August 15, 1970
New Haven, CT US
includes: Immigrant Song, Heartbreaker, Dazed and Confused, Bring It On Home, Since I've Been Loving You, What Is and What Should Never Be, Moby Dick, Whole Lotta Love (medley), Communication Breakdown (medley: incl. Good Times Bad Times).
Press Review: "Zeppelin Zap"
The parting gesture to the New Haven Jaycees’ 1970 P Series arrived in the form of Led Zeppelin, a rock quartet whose reputation is largely explosive as nitroglycerin. Handled badly, the group goes up in smoke; handled well, the group provides nerve shattering musical gymnastics that cry out to the heavens.
Saturday night’s performance was handled brilliantly by the stage crew and even the sound system behaved sharply (an augmented reverb system was the electronic high point of the evening).
But lest one think that Led Zeppelin is a sedate, socially acceptable group, he may perish the thought. Led Zeppelin is the very reincarnation of the apocalyptic bad trip. The trip begins the moment John Henry Bonham throws the beat into first and power shifts straight to some nirvana. John Paul Jones swings his bass into play, Jimmy Page dives his guitar and Robert Plant cascades like pebbles in a landslide all over the stage.
The standard Zeppelin carved-in-granite stuff mingled with some new, surprisingly enchanting material, “The Golden Breath” (aka “Bron-YR-Aur”), a poignant, haunting tune by Page. The segues through Zeppelin I and II were exactly what the capacity crowd wanted.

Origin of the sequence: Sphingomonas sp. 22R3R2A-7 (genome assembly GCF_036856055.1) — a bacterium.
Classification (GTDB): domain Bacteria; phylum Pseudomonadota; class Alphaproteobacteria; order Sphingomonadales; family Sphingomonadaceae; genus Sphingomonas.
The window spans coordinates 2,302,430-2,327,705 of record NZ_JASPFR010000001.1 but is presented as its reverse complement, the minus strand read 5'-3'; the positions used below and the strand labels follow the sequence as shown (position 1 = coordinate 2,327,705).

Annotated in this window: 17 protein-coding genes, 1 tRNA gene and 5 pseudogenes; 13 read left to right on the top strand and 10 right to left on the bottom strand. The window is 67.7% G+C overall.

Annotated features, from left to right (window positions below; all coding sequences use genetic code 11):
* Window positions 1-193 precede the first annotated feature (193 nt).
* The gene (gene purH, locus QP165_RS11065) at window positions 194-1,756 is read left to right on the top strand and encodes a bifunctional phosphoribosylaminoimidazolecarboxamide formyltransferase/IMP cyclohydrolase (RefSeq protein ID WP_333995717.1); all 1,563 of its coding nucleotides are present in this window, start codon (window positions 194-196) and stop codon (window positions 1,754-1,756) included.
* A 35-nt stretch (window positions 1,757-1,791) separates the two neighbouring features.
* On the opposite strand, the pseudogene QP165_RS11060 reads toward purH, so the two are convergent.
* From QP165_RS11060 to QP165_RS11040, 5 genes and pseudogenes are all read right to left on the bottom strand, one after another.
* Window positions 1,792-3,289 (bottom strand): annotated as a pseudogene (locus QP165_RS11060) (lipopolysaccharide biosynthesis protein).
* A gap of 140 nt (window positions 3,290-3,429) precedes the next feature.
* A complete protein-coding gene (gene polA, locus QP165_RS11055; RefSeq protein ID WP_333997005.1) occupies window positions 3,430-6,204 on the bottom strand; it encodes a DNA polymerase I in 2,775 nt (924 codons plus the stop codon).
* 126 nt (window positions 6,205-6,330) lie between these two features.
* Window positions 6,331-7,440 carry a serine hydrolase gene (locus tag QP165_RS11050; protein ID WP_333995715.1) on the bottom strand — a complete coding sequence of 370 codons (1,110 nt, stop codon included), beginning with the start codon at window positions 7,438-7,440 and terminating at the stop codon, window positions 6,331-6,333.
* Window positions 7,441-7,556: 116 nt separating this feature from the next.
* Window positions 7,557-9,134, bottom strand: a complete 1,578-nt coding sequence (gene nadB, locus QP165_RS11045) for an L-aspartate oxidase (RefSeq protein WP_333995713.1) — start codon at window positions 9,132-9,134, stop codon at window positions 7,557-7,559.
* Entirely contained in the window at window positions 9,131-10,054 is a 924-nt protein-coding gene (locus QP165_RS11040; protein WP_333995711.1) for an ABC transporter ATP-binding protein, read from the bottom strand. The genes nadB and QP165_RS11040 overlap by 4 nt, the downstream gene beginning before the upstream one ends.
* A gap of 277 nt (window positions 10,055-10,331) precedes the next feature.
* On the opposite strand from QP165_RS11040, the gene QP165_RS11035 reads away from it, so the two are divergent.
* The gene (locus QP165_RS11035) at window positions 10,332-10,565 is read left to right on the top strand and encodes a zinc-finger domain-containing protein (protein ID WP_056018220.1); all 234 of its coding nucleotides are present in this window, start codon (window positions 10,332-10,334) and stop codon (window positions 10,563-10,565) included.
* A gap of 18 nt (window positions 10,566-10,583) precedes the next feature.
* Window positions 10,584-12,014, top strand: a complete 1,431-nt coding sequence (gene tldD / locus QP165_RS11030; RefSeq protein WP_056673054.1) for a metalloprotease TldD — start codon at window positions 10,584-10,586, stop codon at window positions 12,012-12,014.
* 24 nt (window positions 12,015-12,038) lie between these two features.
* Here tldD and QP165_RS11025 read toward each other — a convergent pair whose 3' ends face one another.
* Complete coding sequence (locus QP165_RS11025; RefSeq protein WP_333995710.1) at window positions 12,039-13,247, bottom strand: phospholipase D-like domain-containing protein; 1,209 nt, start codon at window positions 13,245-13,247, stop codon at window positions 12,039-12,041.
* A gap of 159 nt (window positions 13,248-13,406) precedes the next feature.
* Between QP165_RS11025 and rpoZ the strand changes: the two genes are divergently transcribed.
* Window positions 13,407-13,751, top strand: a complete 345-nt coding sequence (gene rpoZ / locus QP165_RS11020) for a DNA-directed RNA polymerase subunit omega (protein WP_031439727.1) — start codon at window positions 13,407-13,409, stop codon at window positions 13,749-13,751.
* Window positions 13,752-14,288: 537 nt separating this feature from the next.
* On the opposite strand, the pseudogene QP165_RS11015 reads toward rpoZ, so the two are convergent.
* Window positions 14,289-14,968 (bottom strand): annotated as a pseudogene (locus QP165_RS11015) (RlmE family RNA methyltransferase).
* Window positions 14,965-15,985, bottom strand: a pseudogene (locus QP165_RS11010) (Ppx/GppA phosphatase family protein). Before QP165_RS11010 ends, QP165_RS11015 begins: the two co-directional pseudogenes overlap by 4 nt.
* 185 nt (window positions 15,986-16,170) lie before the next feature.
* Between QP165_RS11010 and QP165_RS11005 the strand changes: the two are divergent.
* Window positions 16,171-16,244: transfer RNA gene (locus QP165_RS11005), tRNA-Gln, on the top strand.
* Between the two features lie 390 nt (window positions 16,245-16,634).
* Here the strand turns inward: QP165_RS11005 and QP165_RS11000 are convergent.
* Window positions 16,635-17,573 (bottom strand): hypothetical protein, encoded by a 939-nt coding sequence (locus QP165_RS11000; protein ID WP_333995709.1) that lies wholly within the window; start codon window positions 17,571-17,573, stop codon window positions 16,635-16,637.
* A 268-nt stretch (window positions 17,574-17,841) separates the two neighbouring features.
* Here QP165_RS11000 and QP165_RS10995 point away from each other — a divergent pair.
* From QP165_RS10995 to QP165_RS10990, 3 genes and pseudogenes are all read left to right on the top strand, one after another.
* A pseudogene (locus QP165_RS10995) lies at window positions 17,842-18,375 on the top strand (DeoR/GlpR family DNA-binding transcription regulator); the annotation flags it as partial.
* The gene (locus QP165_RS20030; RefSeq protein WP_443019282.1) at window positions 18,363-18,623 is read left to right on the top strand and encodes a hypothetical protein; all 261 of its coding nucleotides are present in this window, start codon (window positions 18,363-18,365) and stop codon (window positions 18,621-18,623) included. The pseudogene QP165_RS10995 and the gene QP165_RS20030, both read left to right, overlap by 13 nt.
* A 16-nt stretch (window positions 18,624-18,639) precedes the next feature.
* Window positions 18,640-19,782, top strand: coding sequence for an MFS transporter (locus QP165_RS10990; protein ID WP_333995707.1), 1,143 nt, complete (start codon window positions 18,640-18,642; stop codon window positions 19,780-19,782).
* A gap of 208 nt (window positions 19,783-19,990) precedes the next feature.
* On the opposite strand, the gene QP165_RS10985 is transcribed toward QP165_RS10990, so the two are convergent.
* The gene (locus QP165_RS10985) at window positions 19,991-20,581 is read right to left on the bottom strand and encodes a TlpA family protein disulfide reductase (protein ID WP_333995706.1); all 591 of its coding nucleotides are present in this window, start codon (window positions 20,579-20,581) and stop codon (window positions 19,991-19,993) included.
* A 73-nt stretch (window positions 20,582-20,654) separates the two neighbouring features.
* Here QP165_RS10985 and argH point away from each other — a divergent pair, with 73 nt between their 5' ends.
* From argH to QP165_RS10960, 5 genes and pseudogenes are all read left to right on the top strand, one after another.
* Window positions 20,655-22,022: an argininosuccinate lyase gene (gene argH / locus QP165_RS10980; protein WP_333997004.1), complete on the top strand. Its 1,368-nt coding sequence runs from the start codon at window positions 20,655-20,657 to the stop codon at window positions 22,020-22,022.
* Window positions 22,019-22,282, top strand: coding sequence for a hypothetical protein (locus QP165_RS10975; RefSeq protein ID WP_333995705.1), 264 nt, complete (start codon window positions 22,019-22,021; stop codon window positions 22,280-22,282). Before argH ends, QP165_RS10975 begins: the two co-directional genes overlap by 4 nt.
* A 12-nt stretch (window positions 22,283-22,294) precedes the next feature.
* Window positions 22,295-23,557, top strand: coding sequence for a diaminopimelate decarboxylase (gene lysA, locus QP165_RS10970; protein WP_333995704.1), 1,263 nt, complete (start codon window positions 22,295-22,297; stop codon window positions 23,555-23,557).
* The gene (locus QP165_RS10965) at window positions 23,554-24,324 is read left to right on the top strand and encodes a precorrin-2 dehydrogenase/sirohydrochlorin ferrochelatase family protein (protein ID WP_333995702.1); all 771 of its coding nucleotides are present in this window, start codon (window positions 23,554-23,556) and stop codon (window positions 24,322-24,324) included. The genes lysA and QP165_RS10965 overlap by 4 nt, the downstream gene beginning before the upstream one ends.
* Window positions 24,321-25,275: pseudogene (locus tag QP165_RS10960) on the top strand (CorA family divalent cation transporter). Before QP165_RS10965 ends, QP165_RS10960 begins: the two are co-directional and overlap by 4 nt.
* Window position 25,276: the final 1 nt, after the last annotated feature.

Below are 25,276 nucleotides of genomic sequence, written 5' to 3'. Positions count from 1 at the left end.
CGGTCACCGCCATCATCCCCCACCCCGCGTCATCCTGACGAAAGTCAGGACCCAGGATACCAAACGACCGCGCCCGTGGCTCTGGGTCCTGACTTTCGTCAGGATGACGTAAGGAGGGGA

One of the memorable moments came when Plant and company exited; leaving John Bonham to his sticks and drums. And for nearly 10 minutes, his “Moby Dick” solo showed once and for all that nobody this side of maybe Ginger Baker can crumble another drummer’s ego the way Bonham can.
“Big Girls Don’t Cry”, (aka “That’s the Way”), another unusual song, utilized a simple mandolin which Jones handled like a symphonic virtuoso. That the Way, Immigrant Song (soon to be released on Zeppelin III) and that ever-charting Whole Lotta Love, snapped, crackled and boomed for nearly three solid hours. And when the convoy of black Caddy limousines appeared, the crowd grew restive, refusing to let the boys go away so easily.
The closing encore was met by standing ovation and a general run ensued onto the stage. Police and Jaycee security held the line, but the fans did get to run alongside the limousine as it sped out the side gate and into history.
And under the full August moon; with the dust lingering behind the empty bowl, the people were going home stoned on electric Kool-Aid running full tap from Led Zeppelin’s keg of true rock professionalism.
Chalk up the 1970 Jaycee Pop Series as “Right On!” (P. Gionfriddo, New Haven Register, August 1970)